Be the teammate that someone can open up to

Date Released - 09/08/2023

ONE is six men experience domestic abuse – but they are far more likely than women to keep it a secret.

Last year only 113 males accessed domestic abuse support in Tameside compared to 1224 females.

To help tackle this significant under reporting and reach men who need support, local cricket teams are getting behind Tameside Council’s campaign to encourage male victims of domestic abuse to ‘open up’.

Domestic abuse isn’t just physical violence, it can be controlling and coercive behaviours such as controlling someone’s money or controlling who they see and where they go.

There is support available for ALL victims of domestic abuse - men and women and people of all ages and from backgrounds. For further information see or call Bridges 24 Hour Help on 0800 328 0967. In an emergency - you should always contact 999

The award winning Open Up campaign was developed by the council, working with local partners, in recognition that men can quite commonly be victims of domestic abuse but are less likely to tell someone or seek support.

The campaign, which has been relaunched this week, highlights the support available and has previously successfully involved men in the conversation and increased traffic to the council’s domestic abuse webpages and calls from male victims to Bridges domestic abuse support service.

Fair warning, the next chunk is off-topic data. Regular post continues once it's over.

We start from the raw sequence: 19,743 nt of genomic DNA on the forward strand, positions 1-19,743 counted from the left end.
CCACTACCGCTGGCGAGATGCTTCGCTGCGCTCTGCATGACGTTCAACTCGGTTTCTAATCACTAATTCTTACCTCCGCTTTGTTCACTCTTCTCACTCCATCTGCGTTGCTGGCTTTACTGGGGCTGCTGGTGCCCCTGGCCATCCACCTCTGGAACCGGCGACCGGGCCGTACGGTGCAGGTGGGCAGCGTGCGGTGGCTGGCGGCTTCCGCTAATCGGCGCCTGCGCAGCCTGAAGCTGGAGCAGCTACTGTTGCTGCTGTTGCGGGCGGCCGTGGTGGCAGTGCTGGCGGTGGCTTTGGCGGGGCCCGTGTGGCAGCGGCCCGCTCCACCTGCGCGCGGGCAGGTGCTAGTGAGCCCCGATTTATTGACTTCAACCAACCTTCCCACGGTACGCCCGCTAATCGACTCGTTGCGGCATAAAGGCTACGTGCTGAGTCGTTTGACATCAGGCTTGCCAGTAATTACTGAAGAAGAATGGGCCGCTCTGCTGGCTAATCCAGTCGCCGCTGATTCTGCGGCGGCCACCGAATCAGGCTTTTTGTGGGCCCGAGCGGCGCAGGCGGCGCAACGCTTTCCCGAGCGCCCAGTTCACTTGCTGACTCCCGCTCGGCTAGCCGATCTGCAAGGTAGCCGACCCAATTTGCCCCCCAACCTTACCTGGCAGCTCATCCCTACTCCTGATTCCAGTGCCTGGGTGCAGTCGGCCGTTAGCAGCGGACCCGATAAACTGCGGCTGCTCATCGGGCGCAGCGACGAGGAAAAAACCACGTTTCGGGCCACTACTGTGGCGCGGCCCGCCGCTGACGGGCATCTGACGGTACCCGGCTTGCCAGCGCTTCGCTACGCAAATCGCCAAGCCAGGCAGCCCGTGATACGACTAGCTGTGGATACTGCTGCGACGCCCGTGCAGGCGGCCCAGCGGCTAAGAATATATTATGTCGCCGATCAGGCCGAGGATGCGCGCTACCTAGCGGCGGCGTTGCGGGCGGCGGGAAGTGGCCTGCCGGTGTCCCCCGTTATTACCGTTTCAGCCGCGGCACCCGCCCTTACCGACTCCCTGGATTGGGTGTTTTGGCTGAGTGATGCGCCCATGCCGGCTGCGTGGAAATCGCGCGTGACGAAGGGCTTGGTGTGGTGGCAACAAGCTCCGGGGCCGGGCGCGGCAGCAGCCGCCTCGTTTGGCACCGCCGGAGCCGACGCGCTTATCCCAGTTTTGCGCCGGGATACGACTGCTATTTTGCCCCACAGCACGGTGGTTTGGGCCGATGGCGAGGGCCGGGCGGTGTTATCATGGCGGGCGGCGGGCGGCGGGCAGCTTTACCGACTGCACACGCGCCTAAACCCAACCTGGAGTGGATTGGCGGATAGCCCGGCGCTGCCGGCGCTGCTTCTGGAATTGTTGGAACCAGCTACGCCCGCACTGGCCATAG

Cricket clubs – currently in the peak of their summer season and heavily engaged with local men - will be sharing the Open Up campaign in their newsletters and on their social media.

Tameside Council Executive Member for population health Cllr Eleanor Wills said: “One in six men nationally experience domestic abuse – so that could very easily be someone in your sports team, in your work team or in your friendship group – however men are more likely to bottle up what they are going through and not get the support and help they need.

“One of our priorities in Tameside is the make domestic abuse everyone’s business and something that everyone feels comfortable talking about – whether it’s spotting the signs of domestic abuse, seeking support for ourselves or knowing how to help others.

“We run a number of different campaigns – to help us reach different people - to raise awareness of domestic abuse and abusive behaviours and that there is support available for everyone. While the majority of domestic abuse victims are female, a significant number are male and it’s important that male victims know there is help for them too and it’s okay to open up and talk to someone.”

Michael Beech, Chairman of Mottram Cricket Club, which has helped to support the launch of the campaign, said: “Men can often put on a front and can be reluctant to share anything they are struggling with, and they may feel particularly hesitant to talk about - or even acknowledge - they are the victim of domestic abuse. We’re pleased to support this campaign and help reach local men with the message that it’s okay to open up.”